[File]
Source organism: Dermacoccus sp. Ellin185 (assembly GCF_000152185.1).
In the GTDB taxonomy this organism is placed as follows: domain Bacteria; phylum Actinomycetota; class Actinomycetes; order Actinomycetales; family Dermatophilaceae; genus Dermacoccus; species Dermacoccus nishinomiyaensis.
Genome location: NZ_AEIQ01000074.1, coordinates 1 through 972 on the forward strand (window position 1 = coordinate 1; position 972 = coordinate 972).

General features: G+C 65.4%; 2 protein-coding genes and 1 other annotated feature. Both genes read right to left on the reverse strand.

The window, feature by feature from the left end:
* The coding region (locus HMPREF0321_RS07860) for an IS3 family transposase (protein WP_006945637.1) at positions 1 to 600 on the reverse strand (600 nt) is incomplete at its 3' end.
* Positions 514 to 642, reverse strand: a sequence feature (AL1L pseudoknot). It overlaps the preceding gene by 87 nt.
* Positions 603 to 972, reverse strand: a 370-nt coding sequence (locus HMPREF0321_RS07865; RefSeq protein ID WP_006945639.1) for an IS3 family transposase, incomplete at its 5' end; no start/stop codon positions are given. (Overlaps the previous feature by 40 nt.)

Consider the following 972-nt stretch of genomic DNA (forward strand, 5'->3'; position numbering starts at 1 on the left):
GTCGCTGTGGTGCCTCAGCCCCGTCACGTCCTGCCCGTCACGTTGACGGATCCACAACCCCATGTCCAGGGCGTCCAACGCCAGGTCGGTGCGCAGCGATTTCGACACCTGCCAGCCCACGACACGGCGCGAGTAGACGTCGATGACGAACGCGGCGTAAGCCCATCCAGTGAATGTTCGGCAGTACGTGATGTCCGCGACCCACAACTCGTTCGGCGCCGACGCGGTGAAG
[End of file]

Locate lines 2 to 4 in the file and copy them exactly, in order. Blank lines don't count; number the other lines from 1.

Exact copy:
In the GTDB taxonomy this organism is placed as follows: domain Bacteria; phylum Actinomycetota; class Actinomycetes; order Actinomycetales; family Dermatophilaceae; genus Dermacoccus; species Dermacoccus nishinomiyaensis.
Genome location: NZ_AEIQ01000074.1, coordinates 1 through 972 on the forward strand (window position 1 = coordinate 1; position 972 = coordinate 972).

General features: G+C 65.4%; 2 protein-coding genes and 1 other annotated feature. Both genes read right to left on the reverse strand.